Full Committee Hears Testimony on Safety of American people.
Homeland Security Select Committee Chairman Christopher Cox
(R-CA) held a hearing today for the purpose of gaining authoritative
answers to the vital questions about the safety of the American
people. Chairman Cox made the following statement today as he
welcomed the testimony of Homeland Security Department Secretary
The Committee welcomes Secretary Tom Ridge for his testimony
on the progress the Department of Homeland Security has made since
he was sworn in as its first leader on January 24, and on two
initiatives designed to improve America's readiness in case of
another terrorist attack: Operation Liberty Shield, and TopOff
It has been 116 days since Gov. Ridge became Secretary. It has
been exactly 80 days since the majority of the agencies that make
up the Department of Homeland Security -- including Customs, the
Border Patrol, the Coast Guard, TSA, and FEMA -- officially joined
the Department. Measured in bureaucratic terms, 80 days is the
blink of an eye. But in the real war against terrorists who would
destroy the United States, 80 days is a deadly serious long time.
Your presence here this morning, Mr. Secretary, is requested
so that Congress and this Committee can get authoritative answers
to the questions that are so vitally important to every American:
How safe are we?
How far has the Department come in fulfilling the mandate of
Congress to establish this new Department?
What has become of the billions of dollars Congress has appropriated
since Sept. 11, 2001, for anti-terrorism, homeland security technology,
overseas operations, and first responders? How has Liberty Shield
increased the protections for America's citizens and infrastructure?
And, what have we learned after $16 million and the energies
of over 8,000 people from 100 federal, state and local agencies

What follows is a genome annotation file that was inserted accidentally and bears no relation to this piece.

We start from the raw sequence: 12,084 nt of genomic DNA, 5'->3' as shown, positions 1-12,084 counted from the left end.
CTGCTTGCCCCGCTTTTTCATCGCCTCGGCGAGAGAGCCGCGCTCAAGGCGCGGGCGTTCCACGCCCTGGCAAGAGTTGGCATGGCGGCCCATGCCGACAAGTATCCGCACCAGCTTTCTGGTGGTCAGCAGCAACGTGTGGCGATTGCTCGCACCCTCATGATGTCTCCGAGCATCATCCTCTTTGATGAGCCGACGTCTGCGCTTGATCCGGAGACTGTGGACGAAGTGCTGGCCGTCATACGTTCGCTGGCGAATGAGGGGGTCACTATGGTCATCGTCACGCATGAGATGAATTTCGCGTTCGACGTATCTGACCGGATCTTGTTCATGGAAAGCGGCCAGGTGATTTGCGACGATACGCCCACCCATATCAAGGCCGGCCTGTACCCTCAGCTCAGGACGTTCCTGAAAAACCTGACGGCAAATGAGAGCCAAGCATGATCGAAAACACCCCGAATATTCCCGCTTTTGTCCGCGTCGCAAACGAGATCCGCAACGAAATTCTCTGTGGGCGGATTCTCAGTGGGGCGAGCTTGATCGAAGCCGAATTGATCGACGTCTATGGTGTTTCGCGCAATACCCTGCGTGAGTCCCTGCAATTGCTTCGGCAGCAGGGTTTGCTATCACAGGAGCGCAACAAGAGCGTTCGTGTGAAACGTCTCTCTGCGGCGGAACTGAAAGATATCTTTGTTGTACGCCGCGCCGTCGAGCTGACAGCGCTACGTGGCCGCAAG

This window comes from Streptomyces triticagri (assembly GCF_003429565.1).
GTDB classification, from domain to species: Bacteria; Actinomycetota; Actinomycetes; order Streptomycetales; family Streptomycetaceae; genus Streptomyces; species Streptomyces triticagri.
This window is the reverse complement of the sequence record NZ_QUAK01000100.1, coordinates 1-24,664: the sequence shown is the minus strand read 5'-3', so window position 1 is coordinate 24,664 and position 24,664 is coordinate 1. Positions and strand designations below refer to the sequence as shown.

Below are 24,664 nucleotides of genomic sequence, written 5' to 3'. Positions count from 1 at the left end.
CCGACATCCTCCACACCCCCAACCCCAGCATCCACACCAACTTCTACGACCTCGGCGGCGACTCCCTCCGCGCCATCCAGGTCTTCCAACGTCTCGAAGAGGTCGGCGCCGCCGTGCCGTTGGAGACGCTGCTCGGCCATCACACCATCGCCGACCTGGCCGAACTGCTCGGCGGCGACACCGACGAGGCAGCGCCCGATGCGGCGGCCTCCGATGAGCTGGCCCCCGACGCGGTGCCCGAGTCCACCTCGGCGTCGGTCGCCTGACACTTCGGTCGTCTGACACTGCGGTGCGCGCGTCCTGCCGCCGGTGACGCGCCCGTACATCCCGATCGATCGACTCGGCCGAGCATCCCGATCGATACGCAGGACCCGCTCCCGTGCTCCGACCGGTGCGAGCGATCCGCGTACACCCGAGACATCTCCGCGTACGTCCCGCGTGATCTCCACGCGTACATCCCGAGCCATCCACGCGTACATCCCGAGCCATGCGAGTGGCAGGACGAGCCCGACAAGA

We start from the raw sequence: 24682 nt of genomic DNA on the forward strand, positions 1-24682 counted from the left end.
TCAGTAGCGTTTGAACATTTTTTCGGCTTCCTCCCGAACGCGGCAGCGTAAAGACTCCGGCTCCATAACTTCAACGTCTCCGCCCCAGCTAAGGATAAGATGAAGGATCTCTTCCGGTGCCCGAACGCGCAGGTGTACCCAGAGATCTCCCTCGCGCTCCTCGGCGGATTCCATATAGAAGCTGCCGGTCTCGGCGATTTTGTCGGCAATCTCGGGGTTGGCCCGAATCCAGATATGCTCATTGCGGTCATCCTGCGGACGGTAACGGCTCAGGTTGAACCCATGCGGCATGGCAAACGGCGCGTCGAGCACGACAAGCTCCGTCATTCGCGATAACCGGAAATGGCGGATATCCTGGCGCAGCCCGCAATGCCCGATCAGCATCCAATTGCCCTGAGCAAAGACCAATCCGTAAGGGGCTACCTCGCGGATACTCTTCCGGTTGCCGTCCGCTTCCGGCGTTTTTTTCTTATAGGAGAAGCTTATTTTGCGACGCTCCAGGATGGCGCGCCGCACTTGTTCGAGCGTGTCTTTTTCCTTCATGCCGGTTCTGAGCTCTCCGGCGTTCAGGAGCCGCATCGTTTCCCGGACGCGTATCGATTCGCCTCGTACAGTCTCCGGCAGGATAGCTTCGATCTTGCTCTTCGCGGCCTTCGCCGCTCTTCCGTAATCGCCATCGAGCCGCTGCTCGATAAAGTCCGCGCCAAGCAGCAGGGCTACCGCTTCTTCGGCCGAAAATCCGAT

were invested in the simulated terrorist attacks on Chicago and
Last week, Chicago was "attacked" by terrorists using pneumonic
plague as a weapon. The panic and death that spread rapidly throughout
the city were compounded by a disaster at Midway Airport, when
a medical helicopter crashed into a plane full of passengers as
it made an emergency landing. Two hundred victims littered the
In Seattle's scenario, 150 people were "injured" by the explosion
Monday, and 92 were taken to hospitals. Rescuers sought 20 people
believed to have been buried in the rubble created by the blast
and two were reported killed.
About 40 miles south of Seattle, participants at Pacific Lutheran
University near Tacoma acted out a simultaneous attack on the
campus, where a smoke bomb was set off to simulate a car bomb.
This exercise generated many questions:
Those participating in the exercise were given advanced notice
of many of the details of the planned crises. Critics of the exercise
argue that this made the exercise ineffective. Does the Secretary
believe that this exercise was still a useful exercise? Will future
exercises leave more uncertainty for the participants to confront?
Press reports indicated that there were capacity problems in
Chicago's hospitals. Is this true? If so what contingency plans
are being put in place?
Media reports indicated that the government had trouble quickly
putting in place a system that could reliably track the radioactive
plume from the supposed dirty bomb. What is being done to address
These are just a few of the questions I hope the Secretary will
Mr. Secretary, we appreciate the fact that you have submitted
extensive written testimony for the record concerning the achievements
of the Department during 2003. We invite you to summarize for
the Committee, with particular emphasis on those portions of your
testimony concerning the lessons learned thus far from Liberty
Shield and TopOff 2. We recognize that the 22 agencies comprising
the Department have wide-ranging responsibilities, such as response
to snowstorms, seizing illegal drugs, and icebreaking to keep
commerce flowing in the Great Lakes, but our time here is limited
and necessarily we must focus on the purpose of today's hearing.
With that, we are happy to have you here, Mr. Secretary. We
look forward to your presentation.
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